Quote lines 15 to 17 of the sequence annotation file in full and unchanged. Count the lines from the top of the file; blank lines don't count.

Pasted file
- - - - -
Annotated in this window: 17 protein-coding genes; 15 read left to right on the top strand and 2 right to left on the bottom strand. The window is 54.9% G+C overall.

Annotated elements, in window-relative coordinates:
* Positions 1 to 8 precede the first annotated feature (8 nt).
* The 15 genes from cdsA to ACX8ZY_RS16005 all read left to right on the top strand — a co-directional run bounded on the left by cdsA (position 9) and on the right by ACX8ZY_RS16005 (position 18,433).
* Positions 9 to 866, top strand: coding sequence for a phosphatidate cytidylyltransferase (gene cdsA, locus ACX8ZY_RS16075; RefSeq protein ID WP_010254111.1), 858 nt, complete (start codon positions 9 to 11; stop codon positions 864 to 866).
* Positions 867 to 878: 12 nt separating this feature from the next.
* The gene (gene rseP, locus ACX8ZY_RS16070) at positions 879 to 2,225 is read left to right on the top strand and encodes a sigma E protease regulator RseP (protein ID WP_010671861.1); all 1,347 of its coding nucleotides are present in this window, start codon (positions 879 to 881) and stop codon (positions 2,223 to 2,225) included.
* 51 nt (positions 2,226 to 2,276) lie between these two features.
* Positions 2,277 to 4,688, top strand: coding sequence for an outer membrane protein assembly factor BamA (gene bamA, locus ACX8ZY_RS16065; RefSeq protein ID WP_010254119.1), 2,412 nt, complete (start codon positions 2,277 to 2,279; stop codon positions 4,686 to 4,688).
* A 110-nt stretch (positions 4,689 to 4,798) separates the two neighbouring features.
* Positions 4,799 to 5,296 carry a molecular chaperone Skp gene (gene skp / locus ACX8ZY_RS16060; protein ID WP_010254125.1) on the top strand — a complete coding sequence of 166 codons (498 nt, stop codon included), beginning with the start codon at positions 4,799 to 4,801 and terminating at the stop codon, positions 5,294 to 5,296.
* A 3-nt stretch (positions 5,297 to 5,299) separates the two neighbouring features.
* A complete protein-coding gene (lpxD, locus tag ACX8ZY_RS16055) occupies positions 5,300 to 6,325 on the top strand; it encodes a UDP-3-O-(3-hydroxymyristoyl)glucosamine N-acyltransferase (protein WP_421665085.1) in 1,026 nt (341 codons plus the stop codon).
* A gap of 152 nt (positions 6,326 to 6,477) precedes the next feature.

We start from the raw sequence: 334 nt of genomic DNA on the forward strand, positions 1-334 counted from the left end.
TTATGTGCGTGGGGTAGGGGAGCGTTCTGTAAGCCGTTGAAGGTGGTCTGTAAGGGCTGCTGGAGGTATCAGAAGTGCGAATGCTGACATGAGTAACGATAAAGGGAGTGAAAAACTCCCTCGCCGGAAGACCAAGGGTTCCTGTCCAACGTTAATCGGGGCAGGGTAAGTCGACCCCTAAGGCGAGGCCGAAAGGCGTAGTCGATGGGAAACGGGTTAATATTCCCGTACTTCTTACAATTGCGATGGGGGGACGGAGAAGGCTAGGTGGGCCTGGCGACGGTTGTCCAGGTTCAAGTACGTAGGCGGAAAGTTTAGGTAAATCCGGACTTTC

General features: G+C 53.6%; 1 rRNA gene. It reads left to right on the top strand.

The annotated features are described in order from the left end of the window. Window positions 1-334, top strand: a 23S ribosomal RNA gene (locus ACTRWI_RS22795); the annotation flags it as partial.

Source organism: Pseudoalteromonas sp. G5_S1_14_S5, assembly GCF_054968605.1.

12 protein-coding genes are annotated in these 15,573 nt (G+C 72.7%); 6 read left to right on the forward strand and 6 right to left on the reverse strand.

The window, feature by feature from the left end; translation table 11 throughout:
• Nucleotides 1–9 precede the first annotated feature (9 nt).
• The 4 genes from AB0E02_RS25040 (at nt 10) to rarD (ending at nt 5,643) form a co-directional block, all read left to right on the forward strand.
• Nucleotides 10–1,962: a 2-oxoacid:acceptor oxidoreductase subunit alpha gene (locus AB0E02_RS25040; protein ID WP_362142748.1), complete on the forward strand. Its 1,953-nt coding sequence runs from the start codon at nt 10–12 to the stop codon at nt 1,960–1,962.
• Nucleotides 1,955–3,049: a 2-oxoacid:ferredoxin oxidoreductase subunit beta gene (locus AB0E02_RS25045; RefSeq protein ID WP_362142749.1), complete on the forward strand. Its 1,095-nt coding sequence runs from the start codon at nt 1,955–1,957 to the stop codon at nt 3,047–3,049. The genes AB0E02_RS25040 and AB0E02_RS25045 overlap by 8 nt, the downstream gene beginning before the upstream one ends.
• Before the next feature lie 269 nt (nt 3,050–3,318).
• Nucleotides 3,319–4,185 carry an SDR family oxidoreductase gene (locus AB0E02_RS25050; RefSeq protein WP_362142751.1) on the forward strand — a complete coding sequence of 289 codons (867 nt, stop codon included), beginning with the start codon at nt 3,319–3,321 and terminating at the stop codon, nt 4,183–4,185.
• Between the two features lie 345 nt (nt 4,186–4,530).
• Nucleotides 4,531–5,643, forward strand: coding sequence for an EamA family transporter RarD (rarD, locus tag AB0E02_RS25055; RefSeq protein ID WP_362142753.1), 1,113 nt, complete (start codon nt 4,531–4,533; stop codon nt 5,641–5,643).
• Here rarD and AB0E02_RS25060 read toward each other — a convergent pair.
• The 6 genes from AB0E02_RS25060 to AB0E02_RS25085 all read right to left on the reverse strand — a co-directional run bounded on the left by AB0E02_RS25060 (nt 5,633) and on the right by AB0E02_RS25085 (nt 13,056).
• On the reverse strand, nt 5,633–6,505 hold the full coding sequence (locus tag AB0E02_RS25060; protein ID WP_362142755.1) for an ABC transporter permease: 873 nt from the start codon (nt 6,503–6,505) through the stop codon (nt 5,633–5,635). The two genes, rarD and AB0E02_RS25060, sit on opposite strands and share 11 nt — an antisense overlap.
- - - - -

We start from the raw sequence: 334 nt of genomic DNA on the forward strand, positions 1-334 counted from the left end.
TTATGTGCGTGGGGTAGGGGAGCGTTCTGTAAGCCGTTGAAGGTGGTCTGTAAGGGCTGCTGGAGGTATCAGAAGTGCGAATGCTGACATGAGTAACGATAAAGGGAGTGAAAAACTCCCTCGCCGGAAGACCAAGGGTTCCTGTCCAACGTTAATCGGGGCAGGGTAAGTCGACCCCTAAGGCGAGGCCGAAAGGCGTAGTCGATGGGAAACGGGTTAATATTCCCGTACTTCTTACAATTGCGATGGGGGGACGGAGAAGGCTAGGTGGGCCTGGCGACGGTTGTCCAGGTTCAAGTACGTAGGCGGAAAGTTTAGGTAAATCCGGACTTTC

General features: G+C 53.6%; 1 rRNA gene. It reads left to right on the top strand.